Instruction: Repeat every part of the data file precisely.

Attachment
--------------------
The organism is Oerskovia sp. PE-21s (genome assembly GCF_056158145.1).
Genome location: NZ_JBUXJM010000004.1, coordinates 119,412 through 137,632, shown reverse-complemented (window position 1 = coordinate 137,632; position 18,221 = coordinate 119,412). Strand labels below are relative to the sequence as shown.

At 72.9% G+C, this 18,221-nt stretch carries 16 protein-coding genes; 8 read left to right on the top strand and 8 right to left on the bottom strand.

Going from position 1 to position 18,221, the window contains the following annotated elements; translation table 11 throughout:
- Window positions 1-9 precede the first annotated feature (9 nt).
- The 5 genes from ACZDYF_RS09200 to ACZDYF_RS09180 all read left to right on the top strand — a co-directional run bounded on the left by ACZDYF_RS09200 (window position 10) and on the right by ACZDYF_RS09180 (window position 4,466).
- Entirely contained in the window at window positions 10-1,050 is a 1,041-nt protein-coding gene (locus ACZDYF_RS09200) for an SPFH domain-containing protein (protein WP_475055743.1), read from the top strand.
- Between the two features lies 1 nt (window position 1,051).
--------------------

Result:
The organism is Oerskovia sp. PE-21s (genome assembly GCF_056158145.1).
Genome location: NZ_JBUXJM010000004.1, coordinates 119,412 through 137,632, shown reverse-complemented (window position 1 = coordinate 137,632; position 18,221 = coordinate 119,412). Strand labels below are relative to the sequence as shown.

At 72.9% G+C, this 18,221-nt stretch carries 16 protein-coding genes; 8 read left to right on the top strand and 8 right to left on the bottom strand.

Going from position 1 to position 18,221, the window contains the following annotated elements; translation table 11 throughout:
- Window positions 1-9 precede the first annotated feature (9 nt).
- The 5 genes from ACZDYF_RS09200 to ACZDYF_RS09180 all read left to right on the top strand — a co-directional run bounded on the left by ACZDYF_RS09200 (window position 10) and on the right by ACZDYF_RS09180 (window position 4,466).
- Entirely contained in the window at window positions 10-1,050 is a 1,041-nt protein-coding gene (locus ACZDYF_RS09200) for an SPFH domain-containing protein (protein WP_475055743.1), read from the top strand.
- Between the two features lies 1 nt (window position 1,051).